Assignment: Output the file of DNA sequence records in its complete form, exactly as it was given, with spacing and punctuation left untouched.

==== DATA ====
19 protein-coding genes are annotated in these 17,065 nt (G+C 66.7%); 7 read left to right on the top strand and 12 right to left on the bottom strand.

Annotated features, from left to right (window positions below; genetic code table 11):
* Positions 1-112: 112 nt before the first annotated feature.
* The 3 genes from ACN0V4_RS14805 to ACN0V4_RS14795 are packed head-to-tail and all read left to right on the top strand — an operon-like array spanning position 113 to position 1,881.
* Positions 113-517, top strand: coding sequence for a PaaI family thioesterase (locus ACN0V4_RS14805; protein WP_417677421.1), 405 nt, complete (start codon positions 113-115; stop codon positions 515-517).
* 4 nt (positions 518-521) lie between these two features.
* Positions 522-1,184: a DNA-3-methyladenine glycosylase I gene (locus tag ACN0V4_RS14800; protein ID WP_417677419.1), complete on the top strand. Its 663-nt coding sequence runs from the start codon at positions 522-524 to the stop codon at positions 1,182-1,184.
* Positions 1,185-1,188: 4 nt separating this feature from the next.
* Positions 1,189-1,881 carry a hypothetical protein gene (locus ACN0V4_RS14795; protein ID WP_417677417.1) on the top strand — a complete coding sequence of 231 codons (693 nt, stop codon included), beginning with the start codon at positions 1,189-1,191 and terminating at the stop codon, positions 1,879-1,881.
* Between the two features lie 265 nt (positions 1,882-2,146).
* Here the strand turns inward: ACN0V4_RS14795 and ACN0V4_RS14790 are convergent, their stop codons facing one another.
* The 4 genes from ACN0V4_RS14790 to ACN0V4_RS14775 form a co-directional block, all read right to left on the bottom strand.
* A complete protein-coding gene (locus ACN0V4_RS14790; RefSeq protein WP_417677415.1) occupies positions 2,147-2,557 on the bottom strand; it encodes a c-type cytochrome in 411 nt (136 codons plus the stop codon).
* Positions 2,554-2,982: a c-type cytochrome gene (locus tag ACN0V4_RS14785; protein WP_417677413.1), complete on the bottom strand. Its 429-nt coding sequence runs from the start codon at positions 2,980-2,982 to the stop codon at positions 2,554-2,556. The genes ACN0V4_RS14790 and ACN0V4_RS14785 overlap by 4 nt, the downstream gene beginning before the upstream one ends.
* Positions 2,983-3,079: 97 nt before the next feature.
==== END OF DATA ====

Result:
19 protein-coding genes are annotated in these 17,065 nt (G+C 66.7%); 7 read left to right on the top strand and 12 right to left on the bottom strand.

Annotated features, from left to right (window positions below; genetic code table 11):
* Positions 1-112: 112 nt before the first annotated feature.
* The 3 genes from ACN0V4_RS14805 to ACN0V4_RS14795 are packed head-to-tail and all read left to right on the top strand — an operon-like array spanning position 113 to position 1,881.
* Positions 113-517, top strand: coding sequence for a PaaI family thioesterase (locus ACN0V4_RS14805; protein WP_417677421.1), 405 nt, complete (start codon positions 113-115; stop codon positions 515-517).
* 4 nt (positions 518-521) lie between these two features.
* Positions 522-1,184: a DNA-3-methyladenine glycosylase I gene (locus tag ACN0V4_RS14800; protein ID WP_417677419.1), complete on the top strand. Its 663-nt coding sequence runs from the start codon at positions 522-524 to the stop codon at positions 1,182-1,184.
* Positions 1,185-1,188: 4 nt separating this feature from the next.
* Positions 1,189-1,881 carry a hypothetical protein gene (locus ACN0V4_RS14795; protein ID WP_417677417.1) on the top strand — a complete coding sequence of 231 codons (693 nt, stop codon included), beginning with the start codon at positions 1,189-1,191 and terminating at the stop codon, positions 1,879-1,881.
* Between the two features lie 265 nt (positions 1,882-2,146).
* Here the strand turns inward: ACN0V4_RS14795 and ACN0V4_RS14790 are convergent, their stop codons facing one another.
* The 4 genes from ACN0V4_RS14790 to ACN0V4_RS14775 form a co-directional block, all read right to left on the bottom strand.
* A complete protein-coding gene (locus ACN0V4_RS14790; RefSeq protein WP_417677415.1) occupies positions 2,147-2,557 on the bottom strand; it encodes a c-type cytochrome in 411 nt (136 codons plus the stop codon).
* Positions 2,554-2,982: a c-type cytochrome gene (locus tag ACN0V4_RS14785; protein WP_417677413.1), complete on the bottom strand. Its 429-nt coding sequence runs from the start codon at positions 2,980-2,982 to the stop codon at positions 2,554-2,556. The genes ACN0V4_RS14790 and ACN0V4_RS14785 overlap by 4 nt, the downstream gene beginning before the upstream one ends.
* Positions 2,983-3,079: 97 nt before the next feature.